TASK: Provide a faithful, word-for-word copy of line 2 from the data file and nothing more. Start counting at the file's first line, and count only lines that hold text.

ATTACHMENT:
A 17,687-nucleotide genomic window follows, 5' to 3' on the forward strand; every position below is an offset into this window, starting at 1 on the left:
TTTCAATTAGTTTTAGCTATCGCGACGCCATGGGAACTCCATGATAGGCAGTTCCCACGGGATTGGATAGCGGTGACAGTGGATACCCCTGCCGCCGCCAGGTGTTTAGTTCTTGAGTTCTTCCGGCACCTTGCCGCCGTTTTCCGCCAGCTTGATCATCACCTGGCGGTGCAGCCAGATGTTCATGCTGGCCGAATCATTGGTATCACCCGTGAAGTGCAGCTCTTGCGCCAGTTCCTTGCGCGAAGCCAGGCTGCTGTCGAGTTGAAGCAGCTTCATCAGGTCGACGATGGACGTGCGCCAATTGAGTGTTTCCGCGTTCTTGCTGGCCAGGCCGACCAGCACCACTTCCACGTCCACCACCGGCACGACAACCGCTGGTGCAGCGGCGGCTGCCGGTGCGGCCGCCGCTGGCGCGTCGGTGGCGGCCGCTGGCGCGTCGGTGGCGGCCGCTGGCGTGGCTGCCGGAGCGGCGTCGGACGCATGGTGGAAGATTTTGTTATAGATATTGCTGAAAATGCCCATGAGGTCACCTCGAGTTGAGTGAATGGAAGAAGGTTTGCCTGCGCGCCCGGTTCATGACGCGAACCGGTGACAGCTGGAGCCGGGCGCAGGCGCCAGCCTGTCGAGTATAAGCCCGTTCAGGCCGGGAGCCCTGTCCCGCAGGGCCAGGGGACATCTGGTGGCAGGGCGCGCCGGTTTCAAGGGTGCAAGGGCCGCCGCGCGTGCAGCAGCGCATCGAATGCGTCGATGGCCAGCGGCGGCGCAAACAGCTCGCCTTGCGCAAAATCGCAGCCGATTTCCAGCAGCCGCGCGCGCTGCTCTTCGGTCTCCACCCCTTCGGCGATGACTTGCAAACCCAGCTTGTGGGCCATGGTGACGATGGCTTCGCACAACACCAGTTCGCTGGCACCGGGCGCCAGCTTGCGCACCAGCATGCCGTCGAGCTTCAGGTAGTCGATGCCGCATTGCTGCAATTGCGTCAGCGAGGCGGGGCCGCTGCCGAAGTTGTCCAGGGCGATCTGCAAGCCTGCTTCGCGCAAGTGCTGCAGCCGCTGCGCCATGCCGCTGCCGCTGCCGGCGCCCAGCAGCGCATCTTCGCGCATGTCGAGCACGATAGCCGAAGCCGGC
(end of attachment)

TTTCAATTAGTTTTAGCTATCGCGACGCCATGGGAACTCCATGATAGGCAGTTCCCACGGGATTGGATAGCGGTGACAGTGGATACCCCTGCCGCCGCCAGGTGTTTAGTTCTTGAGTTCTTCCGGCACCTTGCCGCCGTTTTCCGCCAGCTTGATCATCACCTGGCGGTGCAGCCAGATGTTCATGCTGGCCGAATCATTGGTATCACCCGTGAAGTGCAGCTCTTGCGCCAGTTCCTTGCGCGAAGCCAGGCTGCTGTCGAGTTGAAGCAGCTTCATCAGGTCGACGATGGACGTGCGCCAATTGAGTGTTTCCGCGTTCTTGCTGGCCAGGCCGACCAGCACCACTTCCACGTCCACCACCGGCACGACAACCGCTGGTGCAGCGGCGGCTGCCGGTGCGGCCGCCGCTGGCGCGTCGGTGGCGGCCGCTGGCGCGTCGGTGGCGGCCGCTGGCGTGGCTGCCGGAGCGGCGTCGGACGCATGGTGGAAGATTTTGTTATAGATATTGCTGAAAATGCCCATGAGGTCACCTCGAGTTGAGTGAATGGAAGAAGGTTTGCCTGCGCGCCCGGTTCATGACGCGAACCGGTGACAGCTGGAGCCGGGCGCAGGCGCCAGCCTGTCGAGTATAAGCCCGTTCAGGCCGGGAGCCCTGTCCCGCAGGGCCAGGGGACATCTGGTGGCAGGGCGCGCCGGTTTCAAGGGTGCAAGGGCCGCCGCGCGTGCAGCAGCGCATCGAATGCGTCGATGGCCAGCGGCGGCGCAAACAGCTCGCCTTGCGCAAAATCGCAGCCGATTTCCAGCAGCCGCGCGCGCTGCTCTTCGGTCTCCACCCCTTCGGCGATGACTTGCAAACCCAGCTTGTGGGCCATGGTGACGATGGCTTCGCACAACACCAGTTCGCTGGCACCGGGCGCCAGCTTGCGCACCAGCATGCCGTCGAGCTTCAGGTAGTCGATGCCGCATTGCTGCAATTGCGTCAGCGAGGCGGGGCCGCTGCCGAAGTTGTCCAGGGCGATCTGCAAGCCTGCTTCGCGCAAGTGCTGCAGCCGCTGCGCCATGCCGCTGCCGCTGCCGGCGCCCAGCAGCGCATCTTCGCGCATGTCGAGCACGATAGCCGAAGCCGGC